In accordance with the present invention, an apparatus is provided for transferring at least one solution into at least one solution receiving container and for also sterilizing the solution during the transfer process. The apparatus includes a solution receiving container; a filter capable of sterilizing the solution, the filter having means by which the solution can be directed into the sterilizing portion of the filter and an outlet; and tubing connected between the filter outlet and the container for transfer of the sterilized solution from the filter into the container. At least the sterilizing portion of the filter, the filter outlet, the tubing, and the container are combined and labeled for use as a sterile unit.
In one embodiment of the invention means are provided for determining whether the integrity of the filter, and consequently the sterility of the unit, has been maintained during the transfer process. Such means preferably include an inlet into the filter by which a pressurized gas may be introduced and a transparent portion in the sterile unit through which the presence of gas bubbles can be determined, which would indicate a loss of filter integrity and unit sterility.
In another embodiment of the invention, the apparatus includes a vacuum source operable on the container to create a pressure differential between the inside and outside of the container, thereby facilitating solution transfer to the container.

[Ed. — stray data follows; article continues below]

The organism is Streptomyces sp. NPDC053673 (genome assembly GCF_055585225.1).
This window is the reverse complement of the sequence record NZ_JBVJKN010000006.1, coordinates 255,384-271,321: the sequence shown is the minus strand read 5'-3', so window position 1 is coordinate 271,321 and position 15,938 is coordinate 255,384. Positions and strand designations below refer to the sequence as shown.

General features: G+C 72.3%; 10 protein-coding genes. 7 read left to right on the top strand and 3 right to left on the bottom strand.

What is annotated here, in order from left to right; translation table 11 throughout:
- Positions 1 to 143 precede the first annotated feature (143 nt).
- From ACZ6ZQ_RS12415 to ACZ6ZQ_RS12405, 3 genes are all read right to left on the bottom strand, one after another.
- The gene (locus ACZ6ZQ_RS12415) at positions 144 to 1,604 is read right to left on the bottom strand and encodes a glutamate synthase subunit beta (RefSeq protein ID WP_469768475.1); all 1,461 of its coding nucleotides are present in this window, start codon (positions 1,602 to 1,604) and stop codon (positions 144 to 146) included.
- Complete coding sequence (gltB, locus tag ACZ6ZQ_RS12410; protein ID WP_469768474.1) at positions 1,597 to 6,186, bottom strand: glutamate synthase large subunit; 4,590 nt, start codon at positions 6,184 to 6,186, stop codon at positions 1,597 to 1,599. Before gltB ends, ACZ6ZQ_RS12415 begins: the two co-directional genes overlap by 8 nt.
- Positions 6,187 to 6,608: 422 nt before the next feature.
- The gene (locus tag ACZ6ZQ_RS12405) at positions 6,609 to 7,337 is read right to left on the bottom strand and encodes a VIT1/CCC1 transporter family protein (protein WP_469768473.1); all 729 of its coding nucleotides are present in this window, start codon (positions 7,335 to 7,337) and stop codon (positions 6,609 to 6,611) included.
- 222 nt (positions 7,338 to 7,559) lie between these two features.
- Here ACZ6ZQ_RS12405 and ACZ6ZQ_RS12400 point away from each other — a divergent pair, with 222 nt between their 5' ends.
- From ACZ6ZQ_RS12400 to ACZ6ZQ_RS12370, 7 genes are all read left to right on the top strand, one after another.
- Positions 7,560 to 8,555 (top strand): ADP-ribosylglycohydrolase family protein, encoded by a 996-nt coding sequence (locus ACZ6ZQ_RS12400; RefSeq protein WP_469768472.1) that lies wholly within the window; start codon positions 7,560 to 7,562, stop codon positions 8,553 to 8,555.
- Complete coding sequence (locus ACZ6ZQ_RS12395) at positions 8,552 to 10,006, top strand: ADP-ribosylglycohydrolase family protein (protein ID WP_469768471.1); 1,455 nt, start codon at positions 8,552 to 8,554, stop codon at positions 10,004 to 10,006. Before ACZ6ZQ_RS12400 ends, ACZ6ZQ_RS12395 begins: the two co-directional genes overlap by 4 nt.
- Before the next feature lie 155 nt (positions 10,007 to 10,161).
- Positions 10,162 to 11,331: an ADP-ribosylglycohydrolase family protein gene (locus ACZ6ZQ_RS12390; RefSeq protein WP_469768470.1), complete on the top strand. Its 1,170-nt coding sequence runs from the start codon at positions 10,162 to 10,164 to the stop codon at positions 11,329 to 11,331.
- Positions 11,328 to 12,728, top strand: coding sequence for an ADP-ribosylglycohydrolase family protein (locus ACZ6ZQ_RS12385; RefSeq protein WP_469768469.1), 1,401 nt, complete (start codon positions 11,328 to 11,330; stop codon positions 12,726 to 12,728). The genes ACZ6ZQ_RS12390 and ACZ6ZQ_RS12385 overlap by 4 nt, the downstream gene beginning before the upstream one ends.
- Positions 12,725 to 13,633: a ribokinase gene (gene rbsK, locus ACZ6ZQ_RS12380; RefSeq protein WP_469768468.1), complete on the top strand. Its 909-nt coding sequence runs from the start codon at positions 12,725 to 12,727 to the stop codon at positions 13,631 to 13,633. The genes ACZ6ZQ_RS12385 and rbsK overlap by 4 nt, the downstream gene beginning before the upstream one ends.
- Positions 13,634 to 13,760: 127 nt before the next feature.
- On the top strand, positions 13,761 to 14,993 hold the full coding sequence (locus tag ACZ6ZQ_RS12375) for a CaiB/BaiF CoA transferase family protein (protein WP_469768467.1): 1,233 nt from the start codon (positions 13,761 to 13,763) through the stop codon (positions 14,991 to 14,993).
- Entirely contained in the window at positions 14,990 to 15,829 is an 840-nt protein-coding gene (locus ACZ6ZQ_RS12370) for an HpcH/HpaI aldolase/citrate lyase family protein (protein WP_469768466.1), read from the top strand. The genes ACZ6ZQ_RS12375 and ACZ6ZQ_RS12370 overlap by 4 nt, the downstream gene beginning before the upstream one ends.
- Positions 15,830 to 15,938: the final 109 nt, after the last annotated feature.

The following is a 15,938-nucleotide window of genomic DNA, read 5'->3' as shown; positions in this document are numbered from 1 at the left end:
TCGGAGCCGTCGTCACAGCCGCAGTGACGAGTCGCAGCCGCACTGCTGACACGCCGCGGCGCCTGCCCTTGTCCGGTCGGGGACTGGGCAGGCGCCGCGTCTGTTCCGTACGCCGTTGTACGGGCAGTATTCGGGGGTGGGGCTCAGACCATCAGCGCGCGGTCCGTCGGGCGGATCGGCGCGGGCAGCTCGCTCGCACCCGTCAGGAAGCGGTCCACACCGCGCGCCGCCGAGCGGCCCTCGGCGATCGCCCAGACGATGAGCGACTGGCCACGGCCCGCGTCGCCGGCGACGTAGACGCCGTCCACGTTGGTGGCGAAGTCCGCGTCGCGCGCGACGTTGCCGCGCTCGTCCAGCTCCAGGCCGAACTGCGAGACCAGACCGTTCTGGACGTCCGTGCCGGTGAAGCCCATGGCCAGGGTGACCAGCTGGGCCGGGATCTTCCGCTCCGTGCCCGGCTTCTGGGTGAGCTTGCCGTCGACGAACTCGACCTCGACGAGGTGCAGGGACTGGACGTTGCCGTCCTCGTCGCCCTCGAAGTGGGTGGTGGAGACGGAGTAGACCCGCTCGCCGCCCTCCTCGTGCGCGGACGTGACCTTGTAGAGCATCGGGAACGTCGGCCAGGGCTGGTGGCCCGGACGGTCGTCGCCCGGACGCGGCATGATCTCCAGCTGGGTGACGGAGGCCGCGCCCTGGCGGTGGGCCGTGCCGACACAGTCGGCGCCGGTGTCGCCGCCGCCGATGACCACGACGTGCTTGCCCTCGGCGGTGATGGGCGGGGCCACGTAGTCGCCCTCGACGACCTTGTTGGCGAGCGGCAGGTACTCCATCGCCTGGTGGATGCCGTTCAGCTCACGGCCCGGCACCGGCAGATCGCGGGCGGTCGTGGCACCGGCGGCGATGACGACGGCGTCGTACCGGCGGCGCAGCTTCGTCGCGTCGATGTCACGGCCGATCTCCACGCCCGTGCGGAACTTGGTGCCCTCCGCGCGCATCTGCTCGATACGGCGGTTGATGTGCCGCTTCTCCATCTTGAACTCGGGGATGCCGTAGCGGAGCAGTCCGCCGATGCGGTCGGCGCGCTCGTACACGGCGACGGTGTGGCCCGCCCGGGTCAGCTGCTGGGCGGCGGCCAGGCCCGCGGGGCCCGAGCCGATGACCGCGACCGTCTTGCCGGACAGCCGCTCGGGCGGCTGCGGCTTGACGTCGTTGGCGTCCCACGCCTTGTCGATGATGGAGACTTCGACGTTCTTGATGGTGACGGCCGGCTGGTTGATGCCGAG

The process of this invention includes the steps of delivering the solution from a solution source to the sterile unit, sterilizing the solution by transferring it through the filter, and transferring the sterilized solution through the filter outlet and tubing into the container. In one embodiment of this invention, the above mentioned pressure differential is created by the operation of a vacuum chamber into which the container has been placed. Upon the successful completion of the transfer and sterilizing operation, the container is hermetically sealed by the application of external compression to the tubing, heat sealing of the tubing, or heat sealing of the container at a point adjacent the connection of the tubing to the container.
A more detailed explanation of the invention is provided in the following description and claims, for which reference to the accompanying drawing should be made.
FIG. 1 is a perspective view of a preferred embodiment of the apparatus of the present invention.